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Manchester man to run 353 miles to promote cancer prevention

Over the next two weeks, Manchester resident Ben Hall will be traveling from his Carroll County home to the home of his late uncle, Timothy Thurlow, in Fulton, N.Y.

He won't be flying.

He won't be driving or even biking.

He will be running. All 353 miles from Manchester to Fulton, which is about 30 miles north of Syracuse.

Hall, a 31-year-old director of operations for the Baltimore-based landscaping company Lorenz, Inc., will be running the equivalent of a marathon a day for 12 out of the next 14 days.

His goal is to raise awareness for cancer prevention and $5,000 for the American Cancer Society.

"If I can't run and I have to walk, I'll walk. If I can't walk, I'll crawl," Hall said Tuesday. "I'm not in a race, I'm not looking to break any speed records. I'm just looking to endure, but I'm confident I can do this."

Hall, whose aunt and uncle both died from cancer within the past 10 years, said the idea to run from Manchester to Fulton in honor of his relatives just "hit him" while he was vacationing in Florida earlier this year.

"Ever since it entered my head, it hasn't left. It's just consumed me," he said. "This is a goal that I've written down and it's a goal that I need to accomplish."

Hall is scheduled to leave Manchester at 9:15 a.m. Saturday and arrive in Fulton Oct. 12. He will be stopping in 13 cities throughout Pennsylvania and New York after running anywhere from 21.3 miles to 32.8 miles that day.

He has two rest days scheduled throughout the two weeks.

On Saturday, Hall's personal trainer, Chris Sams, will accompany him the 25.7 miles from Manchester to York, Pa. But after that, Hall will be alone with nothing but a stroller containing snacks, water, a change of clothes, a journal, toothbrush, and other essentials.

Sams, who has been Hall's personal trainer for the last two years, described Hall as a great family guy, always out to help others.

"He just seems to be excited for life," he said.

Sams, who last year ran across the country from Baltimore to San Diego to promote physical fitness, said Hall's training regimen has not changed much in advance of his two week, 353-mile run.

Instead, Sams has been helping Hall prepare mentally for the everyday grind of running 20 to 30 miles a day.

"It is a physical burden to run four, five, six hours day after day, but at the same time, you have to pump yourself up to do that," Sams said.

A former high school wrestler, Hall said he began taking physical fitness seriously again at 30. He has been  doing yoga, crossfit training and working with Sams after he gained weight throughout his 20s.

He has been running 15 to 20 miles every Saturday and Sunday for the past few months in preparation for his journey.

"I am going to make every attempt I can to run this, more or less, without too much stopping," Hall said.

Hall's aunt and uncle both were late-diagnosed with cancer, Hall said.

His uncle had a rare bone cancer, while his aunt had lung cancer, which spread to her liver, he said.

Hall said his uncle's death was his first experience with death as an adult.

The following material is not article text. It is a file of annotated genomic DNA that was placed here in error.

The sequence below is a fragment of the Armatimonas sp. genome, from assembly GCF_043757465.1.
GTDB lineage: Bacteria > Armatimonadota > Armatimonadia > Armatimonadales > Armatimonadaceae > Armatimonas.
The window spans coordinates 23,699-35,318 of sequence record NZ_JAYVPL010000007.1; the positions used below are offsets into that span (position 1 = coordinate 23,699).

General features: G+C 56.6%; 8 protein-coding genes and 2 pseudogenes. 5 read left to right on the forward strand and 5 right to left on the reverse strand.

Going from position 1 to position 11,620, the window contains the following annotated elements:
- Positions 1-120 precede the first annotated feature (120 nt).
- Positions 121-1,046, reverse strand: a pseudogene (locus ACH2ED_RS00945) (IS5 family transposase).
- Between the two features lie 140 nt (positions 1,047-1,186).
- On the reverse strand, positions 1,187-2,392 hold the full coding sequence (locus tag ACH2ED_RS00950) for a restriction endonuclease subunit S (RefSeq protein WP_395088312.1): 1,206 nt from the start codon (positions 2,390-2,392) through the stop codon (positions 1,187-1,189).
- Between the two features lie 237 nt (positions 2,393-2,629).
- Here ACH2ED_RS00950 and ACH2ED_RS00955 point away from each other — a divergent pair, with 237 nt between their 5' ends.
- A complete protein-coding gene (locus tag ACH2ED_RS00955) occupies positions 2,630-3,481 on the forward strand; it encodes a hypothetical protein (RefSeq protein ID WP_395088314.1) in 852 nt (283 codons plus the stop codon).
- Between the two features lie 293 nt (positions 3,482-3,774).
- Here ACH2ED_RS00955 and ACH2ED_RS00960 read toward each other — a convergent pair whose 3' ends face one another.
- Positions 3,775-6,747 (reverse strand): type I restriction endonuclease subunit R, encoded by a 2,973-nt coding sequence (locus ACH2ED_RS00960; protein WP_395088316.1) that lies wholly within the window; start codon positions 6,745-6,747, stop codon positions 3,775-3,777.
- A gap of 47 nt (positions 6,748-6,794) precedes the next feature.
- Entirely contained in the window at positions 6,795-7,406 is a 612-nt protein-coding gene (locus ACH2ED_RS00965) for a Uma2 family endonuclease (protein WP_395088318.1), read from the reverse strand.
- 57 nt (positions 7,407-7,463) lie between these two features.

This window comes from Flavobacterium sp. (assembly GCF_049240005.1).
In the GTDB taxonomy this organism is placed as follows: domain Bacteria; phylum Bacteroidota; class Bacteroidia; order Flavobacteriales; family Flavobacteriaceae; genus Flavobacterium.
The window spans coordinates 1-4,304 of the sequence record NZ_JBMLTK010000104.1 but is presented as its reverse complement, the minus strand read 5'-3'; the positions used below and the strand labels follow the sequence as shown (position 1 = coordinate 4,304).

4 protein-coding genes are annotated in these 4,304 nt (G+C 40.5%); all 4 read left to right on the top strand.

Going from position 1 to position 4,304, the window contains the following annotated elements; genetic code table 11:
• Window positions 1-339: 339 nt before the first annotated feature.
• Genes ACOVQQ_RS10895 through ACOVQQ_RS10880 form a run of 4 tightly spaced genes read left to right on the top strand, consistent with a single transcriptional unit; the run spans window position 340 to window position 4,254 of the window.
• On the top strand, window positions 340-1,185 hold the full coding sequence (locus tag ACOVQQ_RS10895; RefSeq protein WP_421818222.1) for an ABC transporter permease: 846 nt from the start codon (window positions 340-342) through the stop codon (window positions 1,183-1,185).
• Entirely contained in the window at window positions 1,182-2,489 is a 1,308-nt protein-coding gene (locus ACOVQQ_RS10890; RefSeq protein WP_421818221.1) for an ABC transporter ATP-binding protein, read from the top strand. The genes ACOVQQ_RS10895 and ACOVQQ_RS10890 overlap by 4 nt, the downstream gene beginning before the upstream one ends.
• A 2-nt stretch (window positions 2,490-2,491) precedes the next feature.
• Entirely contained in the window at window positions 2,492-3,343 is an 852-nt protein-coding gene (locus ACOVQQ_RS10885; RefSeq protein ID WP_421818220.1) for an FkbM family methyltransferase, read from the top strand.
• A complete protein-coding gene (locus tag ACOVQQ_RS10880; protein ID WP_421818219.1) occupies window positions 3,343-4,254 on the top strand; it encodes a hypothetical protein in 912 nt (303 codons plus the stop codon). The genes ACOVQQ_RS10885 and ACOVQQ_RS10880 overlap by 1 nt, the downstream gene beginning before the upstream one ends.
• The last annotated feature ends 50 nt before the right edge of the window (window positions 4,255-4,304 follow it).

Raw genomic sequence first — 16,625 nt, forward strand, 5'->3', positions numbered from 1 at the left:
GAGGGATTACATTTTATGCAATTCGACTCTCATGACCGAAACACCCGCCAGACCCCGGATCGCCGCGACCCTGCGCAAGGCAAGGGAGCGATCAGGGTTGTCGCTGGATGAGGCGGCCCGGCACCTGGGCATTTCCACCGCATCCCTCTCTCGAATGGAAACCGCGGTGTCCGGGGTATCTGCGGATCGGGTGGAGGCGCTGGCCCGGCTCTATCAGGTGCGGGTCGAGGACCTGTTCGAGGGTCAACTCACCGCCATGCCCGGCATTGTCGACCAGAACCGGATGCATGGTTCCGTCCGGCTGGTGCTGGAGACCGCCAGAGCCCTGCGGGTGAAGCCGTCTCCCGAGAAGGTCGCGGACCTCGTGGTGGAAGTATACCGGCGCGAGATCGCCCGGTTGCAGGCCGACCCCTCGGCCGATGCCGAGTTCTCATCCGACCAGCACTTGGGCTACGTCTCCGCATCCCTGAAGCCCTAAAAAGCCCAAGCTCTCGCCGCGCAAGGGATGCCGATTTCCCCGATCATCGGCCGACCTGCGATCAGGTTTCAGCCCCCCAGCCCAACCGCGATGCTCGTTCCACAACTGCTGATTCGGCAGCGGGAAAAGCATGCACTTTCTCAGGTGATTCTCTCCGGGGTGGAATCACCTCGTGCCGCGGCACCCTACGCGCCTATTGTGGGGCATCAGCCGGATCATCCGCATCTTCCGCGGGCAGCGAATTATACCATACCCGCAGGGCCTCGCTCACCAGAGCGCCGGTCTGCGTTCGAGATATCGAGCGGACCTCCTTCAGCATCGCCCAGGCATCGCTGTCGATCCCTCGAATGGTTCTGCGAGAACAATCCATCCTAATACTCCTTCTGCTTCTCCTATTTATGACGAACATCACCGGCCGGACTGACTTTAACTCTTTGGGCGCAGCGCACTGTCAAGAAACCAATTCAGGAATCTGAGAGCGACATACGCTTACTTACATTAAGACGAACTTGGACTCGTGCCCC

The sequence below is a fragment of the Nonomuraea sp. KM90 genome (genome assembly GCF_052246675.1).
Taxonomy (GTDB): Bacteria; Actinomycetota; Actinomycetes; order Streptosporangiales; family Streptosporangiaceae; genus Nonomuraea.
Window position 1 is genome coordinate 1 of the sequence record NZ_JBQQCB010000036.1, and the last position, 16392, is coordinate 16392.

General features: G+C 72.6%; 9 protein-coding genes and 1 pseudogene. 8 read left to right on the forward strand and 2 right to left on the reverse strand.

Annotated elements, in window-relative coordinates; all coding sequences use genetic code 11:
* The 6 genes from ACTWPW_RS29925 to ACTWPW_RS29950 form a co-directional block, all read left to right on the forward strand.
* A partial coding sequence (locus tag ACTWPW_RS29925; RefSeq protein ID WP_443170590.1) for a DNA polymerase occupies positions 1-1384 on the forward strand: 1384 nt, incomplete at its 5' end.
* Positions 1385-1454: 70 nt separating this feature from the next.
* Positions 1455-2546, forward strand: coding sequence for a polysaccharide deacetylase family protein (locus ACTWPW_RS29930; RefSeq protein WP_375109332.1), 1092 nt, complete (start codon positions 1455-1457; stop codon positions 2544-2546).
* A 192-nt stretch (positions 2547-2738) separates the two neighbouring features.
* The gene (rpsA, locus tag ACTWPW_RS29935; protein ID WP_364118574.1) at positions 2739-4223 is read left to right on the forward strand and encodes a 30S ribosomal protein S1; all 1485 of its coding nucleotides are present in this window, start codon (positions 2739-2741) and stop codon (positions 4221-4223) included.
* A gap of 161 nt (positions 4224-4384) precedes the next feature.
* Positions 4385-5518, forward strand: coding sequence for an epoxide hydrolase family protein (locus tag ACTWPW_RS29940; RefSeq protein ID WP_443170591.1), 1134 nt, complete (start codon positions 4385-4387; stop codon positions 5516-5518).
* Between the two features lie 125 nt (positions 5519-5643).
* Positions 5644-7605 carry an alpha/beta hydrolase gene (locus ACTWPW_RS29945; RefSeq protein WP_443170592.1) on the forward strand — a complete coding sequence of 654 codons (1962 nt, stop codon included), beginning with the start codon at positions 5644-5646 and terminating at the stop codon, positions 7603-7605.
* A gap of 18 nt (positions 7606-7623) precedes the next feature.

"It had such an impact on me that I wanted to do something in their memory," he said.

Hall, whose grandfather died of throat cancer, pointed out that only one of 20 cases of cancer is due to hereditary or genetics.

Although Hall said it is nearly impossible to prevent, people can lower their risk of cancer.

"Raising the money is great, but raising this awareness is priceless," he said.

Jen Burdette, a missions delivery specialist with the American Cancer Society in Carroll County, said she was "pretty shocked" when Hall approached her with the idea.

"We thought it was a really cool idea, definitely different and not your everyday fundraiser," she said.

Burdette said the organization is contacted pretty often by businesses and schools wanting to raise money for the American Cancer Society, but rarely is it just one person.

"He [Hall] is a very determined guy, so I have no doubt that he is going to accomplish this," she said.

Hall said he has already raised $2,975 via a 50/50 raffle and other donations. Donations can be made by visiting his website http://www.crushcancer.webs.com.

You can follow Hall's journey on his website or Facebook page.

The shortest distance between Manchester and Fulton is 317 miles, but Hall said he rerouted his trip to have reasonable lodging and food, hence the 353-mile route.

At each stop, he plans to be out in the community trying to raise awareness for cancer prevention.

"I'm going to be running my mouth to absolutely everyone I come across, telling them what I'm doing and why," he said.

Hall, who grew up in Fulton but has lived in Manchester since 2007, has challenged the city of Fulton to run with him across the finish line. He said police will be there to escort them the 2.8 miles from the city limits to his uncle's home.

Hall acknowledges the run will be a challenge mentally and physically, but he is more excited than nervous that he won't be able to finish.

"Anybody can do a marathon," he said. "It's all a matter of time."

Hall's schedule is as follows:

Sept. 28: Manchester to York, Pa. – 25.7 miles

Sept. 29: York to Harrisburg – 25.8 miles

Sept. 30: Harrisburg to Lebanon – 27.4 miles

Oct. 1: Lebanon to Pottsville – 32. 8 miles

Oct. 2: Pottsville to Hazleton – 26.3 miles

Oct. 3: Hazleton to Wilkes Barre – 23.8 miles

Oct. 4: Rest

Oct. 5: Wilkes Barre to Clarks Summit – 23.1 miles

Oct. 6: Clarks Summit to Montrose – 28. 6 miles

Oct. 7: Montrose to Owego N.Y. – 31.9 miles

Oct. 8: Owego to Ithaca – 29.3 miles

Oct. 9: Rest

Oct. 10: Ithaca to Cortland – 21.3 miles

Oct. 11: Cortland to Syracuse – 32.6 miles

Oct. 12: Syracuse to Fulton – 24.6 miles

Copyright © 2014, The Baltimore Sun
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